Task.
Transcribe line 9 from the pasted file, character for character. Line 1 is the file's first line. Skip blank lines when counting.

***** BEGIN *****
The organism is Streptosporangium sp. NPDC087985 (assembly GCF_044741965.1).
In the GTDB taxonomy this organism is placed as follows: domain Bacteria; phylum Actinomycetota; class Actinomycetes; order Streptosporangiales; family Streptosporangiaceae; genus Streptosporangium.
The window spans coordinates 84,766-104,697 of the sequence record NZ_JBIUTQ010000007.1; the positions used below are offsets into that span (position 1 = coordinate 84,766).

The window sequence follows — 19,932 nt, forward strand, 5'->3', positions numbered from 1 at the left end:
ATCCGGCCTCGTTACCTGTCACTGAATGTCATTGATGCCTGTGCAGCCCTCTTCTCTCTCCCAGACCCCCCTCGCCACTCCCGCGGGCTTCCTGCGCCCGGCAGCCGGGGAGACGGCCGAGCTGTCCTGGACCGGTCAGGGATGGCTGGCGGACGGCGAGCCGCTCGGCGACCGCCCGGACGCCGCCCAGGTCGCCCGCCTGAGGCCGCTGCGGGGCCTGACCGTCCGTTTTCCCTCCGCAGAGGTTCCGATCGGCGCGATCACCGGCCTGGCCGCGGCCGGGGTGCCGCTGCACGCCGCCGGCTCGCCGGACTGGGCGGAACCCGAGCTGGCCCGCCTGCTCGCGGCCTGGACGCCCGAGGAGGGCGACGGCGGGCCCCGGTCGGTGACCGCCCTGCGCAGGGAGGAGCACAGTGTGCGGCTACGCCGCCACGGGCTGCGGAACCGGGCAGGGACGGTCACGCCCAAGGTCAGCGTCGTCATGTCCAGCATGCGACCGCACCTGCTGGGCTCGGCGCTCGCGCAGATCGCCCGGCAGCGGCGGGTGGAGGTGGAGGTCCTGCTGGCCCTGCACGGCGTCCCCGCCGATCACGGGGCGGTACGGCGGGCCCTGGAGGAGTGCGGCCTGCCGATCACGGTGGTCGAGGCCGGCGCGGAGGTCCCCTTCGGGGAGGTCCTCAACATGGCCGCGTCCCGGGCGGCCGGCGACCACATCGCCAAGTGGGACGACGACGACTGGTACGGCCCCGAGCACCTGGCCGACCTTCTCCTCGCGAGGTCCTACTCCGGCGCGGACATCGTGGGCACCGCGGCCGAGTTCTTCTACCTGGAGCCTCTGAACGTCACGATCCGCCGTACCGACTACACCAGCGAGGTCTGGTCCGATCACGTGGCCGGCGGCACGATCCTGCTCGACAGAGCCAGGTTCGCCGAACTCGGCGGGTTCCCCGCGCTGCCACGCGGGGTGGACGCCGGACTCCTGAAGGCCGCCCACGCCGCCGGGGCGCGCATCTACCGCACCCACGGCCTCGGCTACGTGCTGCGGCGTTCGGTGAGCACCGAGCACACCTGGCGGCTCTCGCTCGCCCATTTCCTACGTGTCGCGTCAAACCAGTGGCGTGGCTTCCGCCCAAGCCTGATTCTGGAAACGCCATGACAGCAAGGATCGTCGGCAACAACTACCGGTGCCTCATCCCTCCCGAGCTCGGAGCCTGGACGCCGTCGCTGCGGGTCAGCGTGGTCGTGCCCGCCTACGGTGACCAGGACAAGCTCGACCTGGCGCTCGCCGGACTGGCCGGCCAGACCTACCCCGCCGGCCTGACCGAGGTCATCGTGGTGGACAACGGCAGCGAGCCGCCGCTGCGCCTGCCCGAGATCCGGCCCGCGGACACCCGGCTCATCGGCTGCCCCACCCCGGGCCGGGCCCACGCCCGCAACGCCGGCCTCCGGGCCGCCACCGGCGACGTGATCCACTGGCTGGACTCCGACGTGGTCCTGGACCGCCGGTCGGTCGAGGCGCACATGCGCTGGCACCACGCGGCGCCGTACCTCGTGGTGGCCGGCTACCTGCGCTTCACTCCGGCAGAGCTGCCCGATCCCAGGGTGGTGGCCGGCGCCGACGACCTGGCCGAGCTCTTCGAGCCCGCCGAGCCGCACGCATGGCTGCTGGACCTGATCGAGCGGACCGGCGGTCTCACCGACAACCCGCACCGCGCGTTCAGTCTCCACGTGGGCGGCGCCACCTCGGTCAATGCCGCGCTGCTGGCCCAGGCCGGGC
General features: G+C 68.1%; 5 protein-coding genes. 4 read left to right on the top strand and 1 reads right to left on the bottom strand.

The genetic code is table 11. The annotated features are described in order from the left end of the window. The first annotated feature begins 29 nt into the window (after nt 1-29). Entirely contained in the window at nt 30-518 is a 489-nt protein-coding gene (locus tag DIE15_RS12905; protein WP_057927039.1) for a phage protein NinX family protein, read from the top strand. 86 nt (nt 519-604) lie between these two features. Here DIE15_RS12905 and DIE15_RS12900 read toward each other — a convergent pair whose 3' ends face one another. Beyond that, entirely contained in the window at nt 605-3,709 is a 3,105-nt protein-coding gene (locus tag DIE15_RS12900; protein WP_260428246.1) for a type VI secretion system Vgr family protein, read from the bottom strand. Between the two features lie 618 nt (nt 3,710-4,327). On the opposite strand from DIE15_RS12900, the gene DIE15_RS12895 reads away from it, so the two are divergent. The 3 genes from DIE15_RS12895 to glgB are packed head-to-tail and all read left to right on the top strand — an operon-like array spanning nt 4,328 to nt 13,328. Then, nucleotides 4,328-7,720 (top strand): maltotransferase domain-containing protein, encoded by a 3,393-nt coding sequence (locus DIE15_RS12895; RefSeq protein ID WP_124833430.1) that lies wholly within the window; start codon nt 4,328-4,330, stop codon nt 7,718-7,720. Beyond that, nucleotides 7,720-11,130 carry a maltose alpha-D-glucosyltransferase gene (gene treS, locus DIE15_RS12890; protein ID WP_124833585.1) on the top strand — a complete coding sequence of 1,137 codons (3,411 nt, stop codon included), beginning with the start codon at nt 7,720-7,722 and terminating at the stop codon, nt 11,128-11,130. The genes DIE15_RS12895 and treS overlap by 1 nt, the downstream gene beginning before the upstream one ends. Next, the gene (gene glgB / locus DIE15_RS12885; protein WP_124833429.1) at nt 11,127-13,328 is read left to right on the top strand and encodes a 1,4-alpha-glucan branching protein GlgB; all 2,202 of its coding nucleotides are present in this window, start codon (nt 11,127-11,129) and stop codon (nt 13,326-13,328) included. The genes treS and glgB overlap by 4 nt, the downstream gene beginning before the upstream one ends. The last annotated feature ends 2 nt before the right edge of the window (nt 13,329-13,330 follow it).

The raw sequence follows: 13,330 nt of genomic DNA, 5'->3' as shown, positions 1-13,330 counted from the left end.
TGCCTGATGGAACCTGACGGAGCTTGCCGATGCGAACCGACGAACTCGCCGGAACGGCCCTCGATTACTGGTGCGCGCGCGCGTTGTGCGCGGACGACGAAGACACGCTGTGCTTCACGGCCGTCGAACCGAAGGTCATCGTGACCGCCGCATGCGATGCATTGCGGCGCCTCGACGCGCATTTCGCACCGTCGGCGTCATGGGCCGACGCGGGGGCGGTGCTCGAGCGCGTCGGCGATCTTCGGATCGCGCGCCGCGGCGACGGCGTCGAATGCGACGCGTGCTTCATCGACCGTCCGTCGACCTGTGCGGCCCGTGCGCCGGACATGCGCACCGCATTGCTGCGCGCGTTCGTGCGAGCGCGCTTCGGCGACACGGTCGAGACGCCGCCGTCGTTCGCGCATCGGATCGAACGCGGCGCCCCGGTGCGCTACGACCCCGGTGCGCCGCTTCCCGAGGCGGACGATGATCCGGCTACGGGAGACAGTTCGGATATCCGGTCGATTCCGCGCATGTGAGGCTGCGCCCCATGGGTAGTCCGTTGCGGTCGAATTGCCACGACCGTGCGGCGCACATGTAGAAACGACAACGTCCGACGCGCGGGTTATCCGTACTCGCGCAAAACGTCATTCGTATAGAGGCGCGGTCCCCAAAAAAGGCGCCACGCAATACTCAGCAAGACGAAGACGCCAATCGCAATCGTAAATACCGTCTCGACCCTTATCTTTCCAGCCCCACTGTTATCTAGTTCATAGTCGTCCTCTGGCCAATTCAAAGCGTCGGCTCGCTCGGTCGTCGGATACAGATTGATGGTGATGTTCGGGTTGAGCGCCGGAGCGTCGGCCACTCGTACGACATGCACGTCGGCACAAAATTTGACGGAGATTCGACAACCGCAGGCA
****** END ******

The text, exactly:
TGCCTGATGGAACCTGACGGAGCTTGCCGATGCGAACCGACGAACTCGCCGGAACGGCCCTCGATTACTGGTGCGCGCGCGCGTTGTGCGCGGACGACGAAGACACGCTGTGCTTCACGGCCGTCGAACCGAAGGTCATCGTGACCGCCGCATGCGATGCATTGCGGCGCCTCGACGCGCATTTCGCACCGTCGGCGTCATGGGCCGACGCGGGGGCGGTGCTCGAGCGCGTCGGCGATCTTCGGATCGCGCGCCGCGGCGACGGCGTCGAATGCGACGCGTGCTTCATCGACCGTCCGTCGACCTGTGCGGCCCGTGCGCCGGACATGCGCACCGCATTGCTGCGCGCGTTCGTGCGAGCGCGCTTCGGCGACACGGTCGAGACGCCGCCGTCGTTCGCGCATCGGATCGAACGCGGCGCCCCGGTGCGCTACGACCCCGGTGCGCCGCTTCCCGAGGCGGACGATGATCCGGCTACGGGAGACAGTTCGGATATCCGGTCGATTCCGCGCATGTGAGGCTGCGCCCCATGGGTAGTCCGTTGCGGTCGAATTGCCACGACCGTGCGGCGCACATGTAGAAACGACAACGTCCGACGCGCGGGTTATCCGTACTCGCGCAAAACGTCATTCGTATAGAGGCGCGGTCCCCAAAAAAGGCGCCACGCAATACTCAGCAAGACGAAGACGCCAATCGCAATCGTAAATACCGTCTCGACCCTTATCTTTCCAGCCCCACTGTTATCTAGTTCATAGTCGTCCTCTGGCCAATTCAAAGCGTCGGCTCGCTCGGTCGTCGGATACAGATTGATGGTGATGTTCGGGTTGAGCGCCGGAGCGTCGGCCACTCGTACGACATGCACGTCGGCACAAAATTTGACGGAGATTCGACAACCGCAGGCA